The WHO, Department of Mental Health and Substance Abuse is currently revising the ICD chapter on mental, behavioral, and neurodevelopmental disorders, with the aim to review the current classification with a central goal of improving the clinical utility of the classification system. In addition, ICD-10 mental health classification system designed for the primary care settings is currently also being reviewed for improving the diagnostic utility, effective assessment, and better management of patients presenting with mental health disorders in the primary care settings.[7]

ICD is the global standard in diagnostic classification for health reporting and clinical applications for mental disorders as well as for all other medical diagnoses.[8] A study of nearly 5,000 psychiatrists in 44 countries sponsored by the WHO and the World Psychiatric Association showed that >70% of the world's psychiatrists use WHO's ICD most in day-to-day practice while just 23% turn to the DSM.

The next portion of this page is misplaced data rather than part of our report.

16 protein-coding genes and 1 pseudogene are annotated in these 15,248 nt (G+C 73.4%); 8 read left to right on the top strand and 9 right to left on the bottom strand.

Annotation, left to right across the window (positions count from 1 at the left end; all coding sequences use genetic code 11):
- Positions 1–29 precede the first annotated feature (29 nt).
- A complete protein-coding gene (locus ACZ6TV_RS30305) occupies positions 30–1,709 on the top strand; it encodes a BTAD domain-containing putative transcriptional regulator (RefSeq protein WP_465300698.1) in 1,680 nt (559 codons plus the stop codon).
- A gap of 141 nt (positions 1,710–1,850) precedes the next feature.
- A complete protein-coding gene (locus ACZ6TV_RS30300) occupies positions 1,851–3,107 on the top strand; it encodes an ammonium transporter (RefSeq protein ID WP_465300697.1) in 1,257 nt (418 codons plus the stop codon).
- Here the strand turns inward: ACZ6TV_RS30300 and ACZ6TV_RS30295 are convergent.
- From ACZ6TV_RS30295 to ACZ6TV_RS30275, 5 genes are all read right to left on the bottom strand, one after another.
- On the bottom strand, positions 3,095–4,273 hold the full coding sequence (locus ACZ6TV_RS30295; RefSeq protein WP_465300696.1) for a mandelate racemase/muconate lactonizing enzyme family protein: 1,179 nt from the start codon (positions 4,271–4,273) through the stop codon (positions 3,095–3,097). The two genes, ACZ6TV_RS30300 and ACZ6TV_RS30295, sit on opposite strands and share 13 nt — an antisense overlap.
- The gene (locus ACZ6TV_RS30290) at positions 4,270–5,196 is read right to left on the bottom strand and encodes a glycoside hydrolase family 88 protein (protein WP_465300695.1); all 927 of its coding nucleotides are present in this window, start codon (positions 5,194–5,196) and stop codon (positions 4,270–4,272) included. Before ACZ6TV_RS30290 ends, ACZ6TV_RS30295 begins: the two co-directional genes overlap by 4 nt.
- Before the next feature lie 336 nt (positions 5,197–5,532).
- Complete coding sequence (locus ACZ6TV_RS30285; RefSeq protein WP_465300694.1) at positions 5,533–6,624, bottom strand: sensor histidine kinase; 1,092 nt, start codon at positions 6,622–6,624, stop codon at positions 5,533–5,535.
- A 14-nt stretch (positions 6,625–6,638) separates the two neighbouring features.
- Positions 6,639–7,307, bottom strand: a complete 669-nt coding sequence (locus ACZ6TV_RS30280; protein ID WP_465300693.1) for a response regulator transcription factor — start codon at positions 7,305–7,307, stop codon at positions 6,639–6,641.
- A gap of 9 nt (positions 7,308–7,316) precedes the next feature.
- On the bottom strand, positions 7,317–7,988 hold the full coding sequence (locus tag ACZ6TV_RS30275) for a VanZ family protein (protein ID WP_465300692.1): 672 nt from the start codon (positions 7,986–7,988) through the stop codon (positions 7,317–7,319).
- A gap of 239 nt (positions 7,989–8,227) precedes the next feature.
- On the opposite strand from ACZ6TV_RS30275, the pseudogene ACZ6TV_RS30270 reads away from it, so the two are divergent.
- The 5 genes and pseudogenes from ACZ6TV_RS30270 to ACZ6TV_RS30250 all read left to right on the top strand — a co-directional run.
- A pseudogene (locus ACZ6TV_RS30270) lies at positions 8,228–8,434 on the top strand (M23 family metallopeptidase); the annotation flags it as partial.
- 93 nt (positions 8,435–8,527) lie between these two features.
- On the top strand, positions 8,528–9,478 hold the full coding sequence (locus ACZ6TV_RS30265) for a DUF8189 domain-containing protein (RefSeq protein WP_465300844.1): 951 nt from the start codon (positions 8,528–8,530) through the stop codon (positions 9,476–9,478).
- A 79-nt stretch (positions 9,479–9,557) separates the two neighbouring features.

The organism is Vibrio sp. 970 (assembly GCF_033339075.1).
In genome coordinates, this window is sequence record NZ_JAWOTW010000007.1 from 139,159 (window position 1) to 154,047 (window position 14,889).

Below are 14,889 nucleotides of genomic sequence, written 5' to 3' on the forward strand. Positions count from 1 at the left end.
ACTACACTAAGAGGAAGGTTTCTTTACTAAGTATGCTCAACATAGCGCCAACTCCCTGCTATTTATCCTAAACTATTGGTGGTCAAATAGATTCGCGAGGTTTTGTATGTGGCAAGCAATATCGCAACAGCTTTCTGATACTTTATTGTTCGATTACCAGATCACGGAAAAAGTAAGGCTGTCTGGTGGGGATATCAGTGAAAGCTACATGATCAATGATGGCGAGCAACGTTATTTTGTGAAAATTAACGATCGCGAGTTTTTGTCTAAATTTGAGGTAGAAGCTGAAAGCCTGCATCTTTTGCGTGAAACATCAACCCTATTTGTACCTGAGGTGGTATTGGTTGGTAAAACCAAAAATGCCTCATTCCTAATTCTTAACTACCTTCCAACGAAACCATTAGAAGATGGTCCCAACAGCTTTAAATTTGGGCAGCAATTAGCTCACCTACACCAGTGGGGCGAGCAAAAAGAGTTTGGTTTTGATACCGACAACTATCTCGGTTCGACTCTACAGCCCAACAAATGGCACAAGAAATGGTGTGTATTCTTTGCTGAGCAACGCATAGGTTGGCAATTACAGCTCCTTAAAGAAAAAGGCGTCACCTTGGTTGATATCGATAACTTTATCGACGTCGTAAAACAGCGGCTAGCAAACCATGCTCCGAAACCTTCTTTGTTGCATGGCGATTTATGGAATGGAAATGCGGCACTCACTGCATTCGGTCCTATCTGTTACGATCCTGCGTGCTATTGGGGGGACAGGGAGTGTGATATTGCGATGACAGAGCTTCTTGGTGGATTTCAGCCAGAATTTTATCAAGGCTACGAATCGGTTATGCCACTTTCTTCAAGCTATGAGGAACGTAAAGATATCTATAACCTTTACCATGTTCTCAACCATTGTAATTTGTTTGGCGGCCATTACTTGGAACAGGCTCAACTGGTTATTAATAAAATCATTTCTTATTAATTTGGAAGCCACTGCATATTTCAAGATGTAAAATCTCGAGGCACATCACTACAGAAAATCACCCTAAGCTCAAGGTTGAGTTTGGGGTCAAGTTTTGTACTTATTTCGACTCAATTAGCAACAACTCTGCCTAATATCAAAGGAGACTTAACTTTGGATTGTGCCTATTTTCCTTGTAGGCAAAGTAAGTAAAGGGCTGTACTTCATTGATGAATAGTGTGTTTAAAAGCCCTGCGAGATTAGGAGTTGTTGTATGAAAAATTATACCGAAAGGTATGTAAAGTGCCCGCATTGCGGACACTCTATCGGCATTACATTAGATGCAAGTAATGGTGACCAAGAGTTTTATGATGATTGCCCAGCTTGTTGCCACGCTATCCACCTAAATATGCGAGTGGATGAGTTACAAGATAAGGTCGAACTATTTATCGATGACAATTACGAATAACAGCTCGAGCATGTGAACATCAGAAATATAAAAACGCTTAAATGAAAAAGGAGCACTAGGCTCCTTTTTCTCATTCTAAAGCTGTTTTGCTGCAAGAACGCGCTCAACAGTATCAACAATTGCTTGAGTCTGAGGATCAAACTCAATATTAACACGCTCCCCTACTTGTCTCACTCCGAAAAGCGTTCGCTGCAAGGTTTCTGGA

Clinical Utility of Classification Systems and Revision of International Classification of Diseases-10 Primary Health Care Classification